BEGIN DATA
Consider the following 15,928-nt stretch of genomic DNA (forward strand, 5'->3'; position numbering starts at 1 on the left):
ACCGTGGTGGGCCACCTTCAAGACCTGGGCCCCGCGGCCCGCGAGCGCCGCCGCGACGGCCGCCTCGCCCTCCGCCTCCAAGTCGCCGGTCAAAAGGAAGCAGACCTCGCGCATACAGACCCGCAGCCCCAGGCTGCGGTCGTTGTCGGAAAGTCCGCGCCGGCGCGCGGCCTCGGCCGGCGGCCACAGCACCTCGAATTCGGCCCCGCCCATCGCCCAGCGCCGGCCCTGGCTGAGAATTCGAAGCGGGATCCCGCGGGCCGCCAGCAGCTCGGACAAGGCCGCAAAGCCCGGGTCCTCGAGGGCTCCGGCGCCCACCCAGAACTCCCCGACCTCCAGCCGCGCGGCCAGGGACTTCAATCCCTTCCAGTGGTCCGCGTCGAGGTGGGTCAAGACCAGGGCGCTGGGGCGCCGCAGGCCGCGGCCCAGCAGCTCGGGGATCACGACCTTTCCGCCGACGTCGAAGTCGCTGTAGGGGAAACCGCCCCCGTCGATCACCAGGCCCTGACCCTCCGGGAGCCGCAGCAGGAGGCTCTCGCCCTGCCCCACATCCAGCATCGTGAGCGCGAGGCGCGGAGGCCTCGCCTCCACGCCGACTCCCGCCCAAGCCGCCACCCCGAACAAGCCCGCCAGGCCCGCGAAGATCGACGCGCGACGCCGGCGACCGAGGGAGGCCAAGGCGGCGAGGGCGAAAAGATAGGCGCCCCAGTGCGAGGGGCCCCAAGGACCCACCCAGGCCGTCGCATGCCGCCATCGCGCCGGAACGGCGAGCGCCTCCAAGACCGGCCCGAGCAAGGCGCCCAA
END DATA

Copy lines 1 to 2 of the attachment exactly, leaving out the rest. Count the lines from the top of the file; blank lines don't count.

Consider the following 15,928-nt stretch of genomic DNA (forward strand, 5'->3'; position numbering starts at 1 on the left):
ACCGTGGTGGGCCACCTTCAAGACCTGGGCCCCGCGGCCCGCGAGCGCCGCCGCGACGGCCGCCTCGCCCTCCGCCTCCAAGTCGCCGGTCAAAAGGAAGCAGACCTCGCGCATACAGACCCGCAGCCCCAGGCTGCGGTCGTTGTCGGAAAGTCCGCGCCGGCGCGCGGCCTCGGCCGGCGGCCACAGCACCTCGAATTCGGCCCCGCCCATCGCCCAGCGCCGGCCCTGGCTGAGAATTCGAAGCGGGATCCCGCGGGCCGCCAGCAGCTCGGACAAGGCCGCAAAGCCCGGGTCCTCGAGGGCTCCGGCGCCCACCCAGAACTCCCCGACCTCCAGCCGCGCGGCCAGGGACTTCAATCCCTTCCAGTGGTCCGCGTCGAGGTGGGTCAAGACCAGGGCGCTGGGGCGCCGCAGGCCGCGGCCCAGCAGCTCGGGGATCACGACCTTTCCGCCGACGTCGAAGTCGCTGTAGGGGAAACCGCCCCCGTCGATCACCAGGCCCTGACCCTCCGGGAGCCGCAGCAGGAGGCTCTCGCCCTGCCCCACATCCAGCATCGTGAGCGCGAGGCGCGGAGGCCTCGCCTCCACGCCGACTCCCGCCCAAGCCGCCACCCCGAACAAGCCCGCCAGGCCCGCGAAGATCGACGCGCGACGCCGGCGACCGAGGGAGGCCAAGGCGGCGAGGGCGAAAAGATAGGCGCCCCAGTGCGAGGGGCCCCAAGGACCCACCCAGGCCGTCGCATGCCGCCATCGCGCCGGAACGGCGAGCGCCTCCAAGACCGGCCCGAGCAAGGCGCCCAA